Difference Between a Tornado and Downburst

What is a Tornado?

According to the Glossary of Meteorology (AMS 2000), A tornado is "a violently rotating column of air, pendant from a cumuliform cloud or underneath a cumuliform cloud, and often (but not always) visible as a funnel cloud."

In order for a vortex to be classified as a tornado, it must be in contact with the ground and the cloud base.


What is a Downburst?

A small area of rapidly descending air beneath a thunderstorm which can cause damaging winds in excess of 100MPH. A downburst can cause more damage over a larger area than a weak tornado (EF0, EF1). The strong winds usually approach from one direction and are known as straight-line winds. Because of the strength of the winds and the resulting damage, the destruction caused by a downburst is sometimes mistaken for tornado damage.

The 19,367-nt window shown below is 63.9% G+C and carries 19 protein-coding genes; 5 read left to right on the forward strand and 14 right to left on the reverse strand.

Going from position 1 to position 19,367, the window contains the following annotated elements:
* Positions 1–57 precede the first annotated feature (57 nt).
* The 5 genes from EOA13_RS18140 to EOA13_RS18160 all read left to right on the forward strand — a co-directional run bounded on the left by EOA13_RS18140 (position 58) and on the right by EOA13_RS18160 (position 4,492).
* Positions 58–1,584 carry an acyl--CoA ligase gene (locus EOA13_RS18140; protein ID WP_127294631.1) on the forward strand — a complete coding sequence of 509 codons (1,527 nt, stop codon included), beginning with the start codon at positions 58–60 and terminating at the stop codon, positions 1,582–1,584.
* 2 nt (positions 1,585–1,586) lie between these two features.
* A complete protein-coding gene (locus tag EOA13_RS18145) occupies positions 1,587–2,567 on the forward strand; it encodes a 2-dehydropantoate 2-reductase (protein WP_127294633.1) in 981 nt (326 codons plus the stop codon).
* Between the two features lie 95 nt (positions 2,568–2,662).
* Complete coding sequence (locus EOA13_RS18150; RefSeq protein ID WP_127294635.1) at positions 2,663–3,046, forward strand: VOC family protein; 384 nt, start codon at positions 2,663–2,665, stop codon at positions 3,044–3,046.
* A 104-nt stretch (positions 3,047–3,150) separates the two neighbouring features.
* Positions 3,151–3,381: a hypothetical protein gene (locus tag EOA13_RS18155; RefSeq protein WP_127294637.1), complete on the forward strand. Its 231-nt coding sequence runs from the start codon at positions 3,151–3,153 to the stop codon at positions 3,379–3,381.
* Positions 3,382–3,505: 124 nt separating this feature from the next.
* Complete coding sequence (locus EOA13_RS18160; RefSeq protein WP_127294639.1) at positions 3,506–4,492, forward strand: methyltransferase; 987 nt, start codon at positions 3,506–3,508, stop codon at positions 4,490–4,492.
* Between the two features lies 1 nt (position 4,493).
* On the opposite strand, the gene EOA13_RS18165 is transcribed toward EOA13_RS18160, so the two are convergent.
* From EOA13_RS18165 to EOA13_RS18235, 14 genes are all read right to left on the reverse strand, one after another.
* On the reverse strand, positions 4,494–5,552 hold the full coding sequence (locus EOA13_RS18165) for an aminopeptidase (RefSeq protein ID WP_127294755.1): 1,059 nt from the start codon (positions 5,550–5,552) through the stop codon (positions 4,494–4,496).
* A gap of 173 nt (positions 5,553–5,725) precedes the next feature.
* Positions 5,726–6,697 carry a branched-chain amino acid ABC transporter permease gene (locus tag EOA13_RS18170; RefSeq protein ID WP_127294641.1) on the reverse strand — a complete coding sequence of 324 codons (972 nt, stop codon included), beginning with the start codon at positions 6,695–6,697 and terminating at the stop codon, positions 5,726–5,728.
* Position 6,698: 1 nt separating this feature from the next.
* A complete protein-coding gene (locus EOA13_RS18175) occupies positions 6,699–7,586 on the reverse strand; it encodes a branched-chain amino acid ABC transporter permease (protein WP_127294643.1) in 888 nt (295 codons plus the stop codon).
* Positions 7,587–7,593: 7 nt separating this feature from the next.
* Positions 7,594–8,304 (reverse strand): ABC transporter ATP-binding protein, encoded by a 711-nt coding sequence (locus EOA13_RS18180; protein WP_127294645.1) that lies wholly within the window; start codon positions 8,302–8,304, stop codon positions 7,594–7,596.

Downbursts are often classified into one of two categories.

Macroburst - is a downburst (strong downdraft or gust of damaging wind) which produces a swath of damage that is (4km) 2.5 miles wide or greater.

Microburst - is a downburst which produces a swath of damage less than 2.5 miles wide.


Return to News Archive

USA.gov is the U.S. government's official web portal to all federal, state and local government web resources and services.